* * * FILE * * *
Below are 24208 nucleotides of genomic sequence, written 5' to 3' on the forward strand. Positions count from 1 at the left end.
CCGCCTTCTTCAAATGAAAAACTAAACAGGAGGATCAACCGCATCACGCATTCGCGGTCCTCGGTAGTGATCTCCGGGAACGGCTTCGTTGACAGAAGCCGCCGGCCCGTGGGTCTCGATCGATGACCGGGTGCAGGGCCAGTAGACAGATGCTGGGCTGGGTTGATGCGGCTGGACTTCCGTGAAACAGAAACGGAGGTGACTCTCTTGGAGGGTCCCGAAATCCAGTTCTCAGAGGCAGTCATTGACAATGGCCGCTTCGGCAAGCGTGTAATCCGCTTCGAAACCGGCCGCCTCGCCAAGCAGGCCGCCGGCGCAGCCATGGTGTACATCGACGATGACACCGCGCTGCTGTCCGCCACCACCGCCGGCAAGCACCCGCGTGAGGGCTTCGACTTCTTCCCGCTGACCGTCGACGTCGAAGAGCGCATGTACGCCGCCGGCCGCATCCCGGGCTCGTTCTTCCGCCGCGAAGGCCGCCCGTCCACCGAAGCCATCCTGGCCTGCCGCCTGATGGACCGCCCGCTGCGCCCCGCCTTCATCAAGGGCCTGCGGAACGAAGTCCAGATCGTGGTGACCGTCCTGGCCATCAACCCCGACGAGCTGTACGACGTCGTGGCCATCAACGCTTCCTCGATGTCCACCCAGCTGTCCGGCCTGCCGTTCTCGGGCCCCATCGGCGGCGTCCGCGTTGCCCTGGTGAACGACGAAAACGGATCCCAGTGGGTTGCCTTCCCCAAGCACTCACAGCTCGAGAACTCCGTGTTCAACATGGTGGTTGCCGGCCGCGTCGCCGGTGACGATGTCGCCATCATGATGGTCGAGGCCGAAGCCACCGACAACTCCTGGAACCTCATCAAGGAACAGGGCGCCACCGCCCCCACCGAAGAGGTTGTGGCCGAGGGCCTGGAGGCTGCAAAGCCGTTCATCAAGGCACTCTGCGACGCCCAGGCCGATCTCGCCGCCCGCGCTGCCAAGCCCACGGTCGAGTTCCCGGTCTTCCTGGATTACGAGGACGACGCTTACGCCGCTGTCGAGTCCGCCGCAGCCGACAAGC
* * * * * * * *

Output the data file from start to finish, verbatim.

Below are 24208 nucleotides of genomic sequence, written 5' to 3' on the forward strand. Positions count from 1 at the left end.
CCGCCTTCTTCAAATGAAAAACTAAACAGGAGGATCAACCGCATCACGCATTCGCGGTCCTCGGTAGTGATCTCCGGGAACGGCTTCGTTGACAGAAGCCGCCGGCCCGTGGGTCTCGATCGATGACCGGGTGCAGGGCCAGTAGACAGATGCTGGGCTGGGTTGATGCGGCTGGACTTCCGTGAAACAGAAACGGAGGTGACTCTCTTGGAGGGTCCCGAAATCCAGTTCTCAGAGGCAGTCATTGACAATGGCCGCTTCGGCAAGCGTGTAATCCGCTTCGAAACCGGCCGCCTCGCCAAGCAGGCCGCCGGCGCAGCCATGGTGTACATCGACGATGACACCGCGCTGCTGTCCGCCACCACCGCCGGCAAGCACCCGCGTGAGGGCTTCGACTTCTTCCCGCTGACCGTCGACGTCGAAGAGCGCATGTACGCCGCCGGCCGCATCCCGGGCTCGTTCTTCCGCCGCGAAGGCCGCCCGTCCACCGAAGCCATCCTGGCCTGCCGCCTGATGGACCGCCCGCTGCGCCCCGCCTTCATCAAGGGCCTGCGGAACGAAGTCCAGATCGTGGTGACCGTCCTGGCCATCAACCCCGACGAGCTGTACGACGTCGTGGCCATCAACGCTTCCTCGATGTCCACCCAGCTGTCCGGCCTGCCGTTCTCGGGCCCCATCGGCGGCGTCCGCGTTGCCCTGGTGAACGACGAAAACGGATCCCAGTGGGTTGCCTTCCCCAAGCACTCACAGCTCGAGAACTCCGTGTTCAACATGGTGGTTGCCGGCCGCGTCGCCGGTGACGATGTCGCCATCATGATGGTCGAGGCCGAAGCCACCGACAACTCCTGGAACCTCATCAAGGAACAGGGCGCCACCGCCCCCACCGAAGAGGTTGTGGCCGAGGGCCTGGAGGCTGCAAAGCCGTTCATCAAGGCACTCTGCGACGCCCAGGCCGATCTCGCCGCCCGCGCTGCCAAGCCCACGGTCGAGTTCCCGGTCTTCCTGGATTACGAGGACGACGCTTACGCCGCTGTCGAGTCCGCCGCAGCCGACAAGC